TEACHING: Teaching labs remotely--before, during, and after the pandemic

The physics courses for life-sciences and engineering majors are the largest courses offered by the department, and there has always been demand for these courses from students who could not come to campus, particularly during the summer session.  The problem has been that these courses have hands-on lab components that are necessary to fulfill their curricular requirements.

Even before the COVID-19 pandemic hit, Physics Department members Chris Ertl, Heath Hatch, Paul Bourgeois, and David Nguyen had started developing innovative solutions to this conundrum: lab kits with real equipment would be sent to students, so they could carry out the required labs at home.  In this pandemic year demand for remote labs has skyrocketed, and the head start our department had in this area has helped our teaching-lab team get a massive remote lab kit operation off the ground.  Looking forward as we move past the pandemic, the department will continue to be a leader in offering labs for remote teaching, albeit on a smaller scale.

Remote lab operation - David Nguyen
Remote lab operation - David Nguyen
Remote lab operations - Masses and springs
Remote lab operations - Masses and springs

The department has offered remote labs for life-sciences service courses as far back as 2016, and before the pandemic hit Chris had been working on remote labs for engineering services courses planned to start in 2021.  All that changed suddenly in the middle of the Spring 2020 semester when students were told not to return after Spring Break. All of our lab courses would now need to be taught remotely: our two large life-sciences courses, our two large engineering-physics courses, and all of our lab courses for majors!  Luckily our existing relationships with the companies that provide many of our lab-kit materials (Macmillan and eScience Labs) gave the department an inside track for obtaining materials in the face of skyrocketing demand from colleges and universities across the county.

Remote lab operations - IOLab devices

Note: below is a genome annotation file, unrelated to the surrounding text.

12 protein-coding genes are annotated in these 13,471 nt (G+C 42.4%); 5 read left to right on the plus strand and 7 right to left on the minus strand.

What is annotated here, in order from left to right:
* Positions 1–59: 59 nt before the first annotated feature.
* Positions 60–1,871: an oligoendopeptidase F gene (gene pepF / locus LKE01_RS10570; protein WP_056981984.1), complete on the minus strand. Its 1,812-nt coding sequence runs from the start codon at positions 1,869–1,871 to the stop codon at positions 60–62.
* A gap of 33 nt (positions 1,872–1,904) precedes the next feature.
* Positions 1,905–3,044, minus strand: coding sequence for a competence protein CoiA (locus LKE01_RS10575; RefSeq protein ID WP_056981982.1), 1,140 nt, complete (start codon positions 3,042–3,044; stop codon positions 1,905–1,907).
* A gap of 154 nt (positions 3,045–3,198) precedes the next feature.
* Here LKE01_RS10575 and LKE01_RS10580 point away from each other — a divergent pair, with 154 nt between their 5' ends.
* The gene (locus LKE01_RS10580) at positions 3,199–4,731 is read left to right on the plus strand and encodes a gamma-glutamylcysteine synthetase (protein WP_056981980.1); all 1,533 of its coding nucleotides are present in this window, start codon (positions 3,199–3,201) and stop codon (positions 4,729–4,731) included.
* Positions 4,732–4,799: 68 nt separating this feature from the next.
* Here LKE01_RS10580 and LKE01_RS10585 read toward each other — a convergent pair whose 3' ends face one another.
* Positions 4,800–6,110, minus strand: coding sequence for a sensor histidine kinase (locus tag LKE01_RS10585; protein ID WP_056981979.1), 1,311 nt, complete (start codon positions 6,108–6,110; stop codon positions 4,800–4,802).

Remote lab operations - IOLab devices

For that first pandemic Spring semester, 450 lab kits were purchased from eScience labs for the first-semester engineering service course. These kits included a mass set, a spring scale force sensor, and other accessories to study conservation of energy and simple harmonic motion.  Also, in Spring 2020, 90 lab kits were purchased from Macmillan for our physicsmajor’s Electricity and Magnetism course. These kits contained an IOLab device, many accessories, and a lab manual with 22 labs involving mechanics, waves and oscillations, and electricity and magnetism. The IOLab device is a multi-sensor device that transmits data wirelessly to software on a computer. The device contains a force sensor, a wheel sensor to measure position, velocity, and acceleration, an accelerometer, gyroscope, thermometer, magnetic field sensor, and several electronic sensors including analog, digital, and high gain sensors.

Remote lab operation - Big picture
Remote lab operation - Big picture

For Summer 2020, demand for all of service courses more than doubled over the previous summer, as UMass was one of the few universities well-positioned to offer these courses with real remote labs.  And, as the University has remained in mostly-remote mode through the Fall 2020 and Spring 2021 semesters, the department’s remote-lab offerings have expanded further to include most of our upper-level lab courses. Specialized lab kits were developed, sourced, and sent out for the ILAB course, for the electronics course, and for the optics course, by their respective instructors Verena Martinez Outschoorn and Chen Wang, Rory Miskimen, and Shuang Zhou.

Successfully running these remote labs during the pandemic has required a massive logistical operation, which was set up in the temporarily unused teaching lab rooms on the second f loor of Hasbrouck.  Chris says, “A big thanks to David Nguyen for the work he has put in and continues to put in to purchase materials, pack and ship kits, pick up returned kits from the physical plant loading dock, unpack used kits and test items, organize all the materials, and determine what can be repurposed and what needs to be replaced. Lots of tape, bubble wrap and batteries! Also, a special thanks to Laurie Banas who took care of creating UPS shipping labels not only to send kits to the students but also labels so students could send them back to us. And thanks to the employees at the UPS drop-off in Staples who never once rolled their eyes when they saw David and me walking in with dozens of lab kits day after day!”

Remote lab operation - Lots of parts

OUTREACH: Pandemic Modeling and STEM Education

As with many other parts of the University, the pandemic has forced the UMass STEM Education Institute to cancel its plans for in person events and to respond creatively to the ongoing needs for K-12 outreach and education at all levels. The Stem Ed Institute was founded by Emeritus Prof. Mort Sternheim and now directed by Physics faculty Shubha Tewari (see the article in the spring 2020 Physics Newsletter).